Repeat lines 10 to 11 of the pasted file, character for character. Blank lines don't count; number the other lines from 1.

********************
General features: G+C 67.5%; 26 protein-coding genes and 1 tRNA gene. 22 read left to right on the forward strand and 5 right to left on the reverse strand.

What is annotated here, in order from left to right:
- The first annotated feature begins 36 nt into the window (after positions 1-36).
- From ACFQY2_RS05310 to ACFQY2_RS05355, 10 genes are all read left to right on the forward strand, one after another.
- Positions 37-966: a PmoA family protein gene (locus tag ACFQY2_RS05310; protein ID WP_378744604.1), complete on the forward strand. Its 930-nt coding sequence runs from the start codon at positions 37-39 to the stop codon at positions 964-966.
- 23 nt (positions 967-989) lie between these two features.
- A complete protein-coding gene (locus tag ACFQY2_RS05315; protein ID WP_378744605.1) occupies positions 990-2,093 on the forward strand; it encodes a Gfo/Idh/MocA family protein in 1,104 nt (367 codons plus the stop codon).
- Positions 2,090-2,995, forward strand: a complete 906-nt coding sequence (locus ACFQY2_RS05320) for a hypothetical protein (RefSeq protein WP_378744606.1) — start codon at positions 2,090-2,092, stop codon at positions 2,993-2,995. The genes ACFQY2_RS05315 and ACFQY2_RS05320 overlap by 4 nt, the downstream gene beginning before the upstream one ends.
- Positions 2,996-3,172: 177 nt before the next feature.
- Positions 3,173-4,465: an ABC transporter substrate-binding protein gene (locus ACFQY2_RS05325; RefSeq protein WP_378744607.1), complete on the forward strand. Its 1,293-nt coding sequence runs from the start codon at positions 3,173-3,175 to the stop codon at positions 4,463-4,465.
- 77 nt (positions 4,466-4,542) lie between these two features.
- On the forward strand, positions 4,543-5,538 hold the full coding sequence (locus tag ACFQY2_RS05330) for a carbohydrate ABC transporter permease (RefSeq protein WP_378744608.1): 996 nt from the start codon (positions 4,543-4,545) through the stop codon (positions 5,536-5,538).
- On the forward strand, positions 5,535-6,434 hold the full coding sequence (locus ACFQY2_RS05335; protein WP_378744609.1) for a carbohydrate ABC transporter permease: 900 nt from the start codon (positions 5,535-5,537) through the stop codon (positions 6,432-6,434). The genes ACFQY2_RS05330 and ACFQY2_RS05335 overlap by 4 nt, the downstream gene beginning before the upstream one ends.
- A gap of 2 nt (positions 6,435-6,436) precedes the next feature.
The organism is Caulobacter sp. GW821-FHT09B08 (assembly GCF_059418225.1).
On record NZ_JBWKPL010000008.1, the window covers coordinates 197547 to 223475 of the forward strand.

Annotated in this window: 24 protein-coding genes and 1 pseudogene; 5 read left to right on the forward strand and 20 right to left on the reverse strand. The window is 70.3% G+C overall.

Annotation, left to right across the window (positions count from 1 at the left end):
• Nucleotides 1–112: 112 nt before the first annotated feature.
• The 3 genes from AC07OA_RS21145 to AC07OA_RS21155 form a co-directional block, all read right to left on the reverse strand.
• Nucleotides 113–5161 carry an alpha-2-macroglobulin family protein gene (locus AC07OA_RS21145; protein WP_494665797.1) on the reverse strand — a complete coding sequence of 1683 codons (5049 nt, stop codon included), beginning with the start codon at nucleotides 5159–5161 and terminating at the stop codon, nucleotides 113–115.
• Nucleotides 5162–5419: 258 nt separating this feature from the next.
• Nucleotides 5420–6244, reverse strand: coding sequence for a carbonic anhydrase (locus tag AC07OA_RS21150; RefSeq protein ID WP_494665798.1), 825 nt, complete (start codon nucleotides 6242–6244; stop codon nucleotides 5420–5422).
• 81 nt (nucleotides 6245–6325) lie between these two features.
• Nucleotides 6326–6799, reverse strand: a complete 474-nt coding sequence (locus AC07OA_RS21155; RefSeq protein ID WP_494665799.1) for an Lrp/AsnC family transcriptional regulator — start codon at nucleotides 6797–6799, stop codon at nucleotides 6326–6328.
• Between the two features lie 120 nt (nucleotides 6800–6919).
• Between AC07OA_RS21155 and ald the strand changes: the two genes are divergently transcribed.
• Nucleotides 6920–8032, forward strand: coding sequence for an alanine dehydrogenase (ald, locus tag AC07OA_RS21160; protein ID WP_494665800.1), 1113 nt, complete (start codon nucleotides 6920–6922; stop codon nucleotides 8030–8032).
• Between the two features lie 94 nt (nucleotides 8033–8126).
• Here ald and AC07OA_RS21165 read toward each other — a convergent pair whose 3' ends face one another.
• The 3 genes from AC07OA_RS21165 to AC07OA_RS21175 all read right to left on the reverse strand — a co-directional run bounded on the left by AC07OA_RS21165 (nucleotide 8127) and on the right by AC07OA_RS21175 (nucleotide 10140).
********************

- Positions 3,173-4,465: an ABC transporter substrate-binding protein gene (locus ACFQY2_RS05325; RefSeq protein WP_378744607.1), complete on the forward strand. Its 1,293-nt coding sequence runs from the start codon at positions 3,173-3,175 to the stop codon at positions 4,463-4,465.
- 77 nt (positions 4,466-4,542) lie between these two features.